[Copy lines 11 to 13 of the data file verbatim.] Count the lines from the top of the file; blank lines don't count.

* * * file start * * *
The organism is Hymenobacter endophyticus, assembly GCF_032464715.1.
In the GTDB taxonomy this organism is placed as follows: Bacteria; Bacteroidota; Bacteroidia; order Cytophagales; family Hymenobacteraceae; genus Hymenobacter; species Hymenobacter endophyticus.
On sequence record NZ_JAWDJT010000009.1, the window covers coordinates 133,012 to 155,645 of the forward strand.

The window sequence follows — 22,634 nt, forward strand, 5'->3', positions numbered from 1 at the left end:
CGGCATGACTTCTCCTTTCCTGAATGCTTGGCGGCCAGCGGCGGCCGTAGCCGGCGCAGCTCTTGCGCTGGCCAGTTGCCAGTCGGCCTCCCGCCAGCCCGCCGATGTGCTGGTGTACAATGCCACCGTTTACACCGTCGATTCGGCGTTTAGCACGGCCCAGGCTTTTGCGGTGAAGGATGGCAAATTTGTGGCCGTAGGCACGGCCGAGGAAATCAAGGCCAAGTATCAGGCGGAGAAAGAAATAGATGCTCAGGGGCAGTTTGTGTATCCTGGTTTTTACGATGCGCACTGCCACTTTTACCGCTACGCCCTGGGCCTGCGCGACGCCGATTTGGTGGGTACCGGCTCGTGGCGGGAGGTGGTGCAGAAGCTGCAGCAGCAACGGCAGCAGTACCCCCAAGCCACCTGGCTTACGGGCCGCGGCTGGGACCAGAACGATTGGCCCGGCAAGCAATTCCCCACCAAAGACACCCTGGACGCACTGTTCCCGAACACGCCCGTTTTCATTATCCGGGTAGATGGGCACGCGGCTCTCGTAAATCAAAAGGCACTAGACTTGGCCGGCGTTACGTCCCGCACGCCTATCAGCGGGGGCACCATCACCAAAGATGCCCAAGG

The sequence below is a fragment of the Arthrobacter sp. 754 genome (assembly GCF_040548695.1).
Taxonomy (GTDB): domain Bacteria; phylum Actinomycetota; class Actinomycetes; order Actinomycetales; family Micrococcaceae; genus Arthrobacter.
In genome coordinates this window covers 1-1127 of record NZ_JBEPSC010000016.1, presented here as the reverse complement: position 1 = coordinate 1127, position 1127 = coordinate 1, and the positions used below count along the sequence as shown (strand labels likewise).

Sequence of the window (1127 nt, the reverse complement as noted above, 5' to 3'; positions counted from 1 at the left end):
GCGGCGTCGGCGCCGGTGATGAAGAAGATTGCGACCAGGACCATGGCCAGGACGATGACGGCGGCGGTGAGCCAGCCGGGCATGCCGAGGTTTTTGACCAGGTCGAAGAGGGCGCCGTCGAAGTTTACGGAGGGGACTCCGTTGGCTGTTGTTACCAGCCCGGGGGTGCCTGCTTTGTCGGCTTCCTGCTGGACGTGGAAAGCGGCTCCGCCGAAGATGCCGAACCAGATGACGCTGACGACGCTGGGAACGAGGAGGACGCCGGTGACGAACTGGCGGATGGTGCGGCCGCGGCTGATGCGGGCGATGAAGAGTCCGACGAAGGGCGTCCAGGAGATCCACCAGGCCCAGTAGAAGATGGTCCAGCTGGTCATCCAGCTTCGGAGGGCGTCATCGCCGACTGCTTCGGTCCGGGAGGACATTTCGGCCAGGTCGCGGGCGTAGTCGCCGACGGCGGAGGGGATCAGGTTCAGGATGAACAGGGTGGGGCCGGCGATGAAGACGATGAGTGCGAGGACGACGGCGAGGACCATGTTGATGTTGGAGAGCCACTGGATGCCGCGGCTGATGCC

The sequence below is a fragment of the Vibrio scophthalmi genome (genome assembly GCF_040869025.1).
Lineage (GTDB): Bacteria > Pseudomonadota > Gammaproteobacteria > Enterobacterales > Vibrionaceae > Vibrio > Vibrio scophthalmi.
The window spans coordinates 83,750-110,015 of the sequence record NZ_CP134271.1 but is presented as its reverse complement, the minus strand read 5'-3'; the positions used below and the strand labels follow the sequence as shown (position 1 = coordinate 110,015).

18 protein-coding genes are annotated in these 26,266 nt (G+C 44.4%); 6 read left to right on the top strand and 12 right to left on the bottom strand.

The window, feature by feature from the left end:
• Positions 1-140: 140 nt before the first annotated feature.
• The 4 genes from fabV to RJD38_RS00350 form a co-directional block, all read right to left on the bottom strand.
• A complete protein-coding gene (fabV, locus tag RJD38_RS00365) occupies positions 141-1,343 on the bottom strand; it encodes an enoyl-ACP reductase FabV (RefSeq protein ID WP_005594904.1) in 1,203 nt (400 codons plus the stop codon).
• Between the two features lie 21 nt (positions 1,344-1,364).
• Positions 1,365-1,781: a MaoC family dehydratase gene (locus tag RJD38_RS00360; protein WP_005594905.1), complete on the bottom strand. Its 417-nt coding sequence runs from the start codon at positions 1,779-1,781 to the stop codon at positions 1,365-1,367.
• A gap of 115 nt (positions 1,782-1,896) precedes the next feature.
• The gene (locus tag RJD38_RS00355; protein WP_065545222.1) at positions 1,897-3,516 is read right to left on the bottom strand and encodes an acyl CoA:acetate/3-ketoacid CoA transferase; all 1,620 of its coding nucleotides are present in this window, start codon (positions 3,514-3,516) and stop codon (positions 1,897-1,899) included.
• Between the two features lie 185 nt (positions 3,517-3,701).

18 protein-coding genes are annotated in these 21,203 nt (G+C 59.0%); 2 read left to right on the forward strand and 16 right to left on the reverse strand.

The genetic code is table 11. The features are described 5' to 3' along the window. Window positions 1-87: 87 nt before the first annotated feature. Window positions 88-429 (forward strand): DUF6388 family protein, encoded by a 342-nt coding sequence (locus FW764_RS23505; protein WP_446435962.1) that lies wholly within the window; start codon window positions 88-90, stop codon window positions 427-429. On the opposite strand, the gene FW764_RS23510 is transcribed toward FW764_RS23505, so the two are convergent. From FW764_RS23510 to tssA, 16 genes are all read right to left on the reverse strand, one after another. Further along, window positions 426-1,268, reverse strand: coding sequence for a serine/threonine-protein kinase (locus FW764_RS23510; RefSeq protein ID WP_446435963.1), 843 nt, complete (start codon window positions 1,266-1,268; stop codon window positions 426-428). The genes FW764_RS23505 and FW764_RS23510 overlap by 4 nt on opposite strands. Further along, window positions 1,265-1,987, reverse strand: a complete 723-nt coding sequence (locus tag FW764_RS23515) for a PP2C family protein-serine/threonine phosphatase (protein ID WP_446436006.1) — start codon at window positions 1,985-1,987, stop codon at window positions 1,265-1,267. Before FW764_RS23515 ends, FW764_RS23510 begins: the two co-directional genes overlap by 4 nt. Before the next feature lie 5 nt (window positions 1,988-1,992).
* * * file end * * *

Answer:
The sequence below is a fragment of the Vibrio scophthalmi genome (genome assembly GCF_040869025.1).
Lineage (GTDB): Bacteria > Pseudomonadota > Gammaproteobacteria > Enterobacterales > Vibrionaceae > Vibrio > Vibrio scophthalmi.
The window spans coordinates 83,750-110,015 of the sequence record NZ_CP134271.1 but is presented as its reverse complement, the minus strand read 5'-3'; the positions used below and the strand labels follow the sequence as shown (position 1 = coordinate 110,015).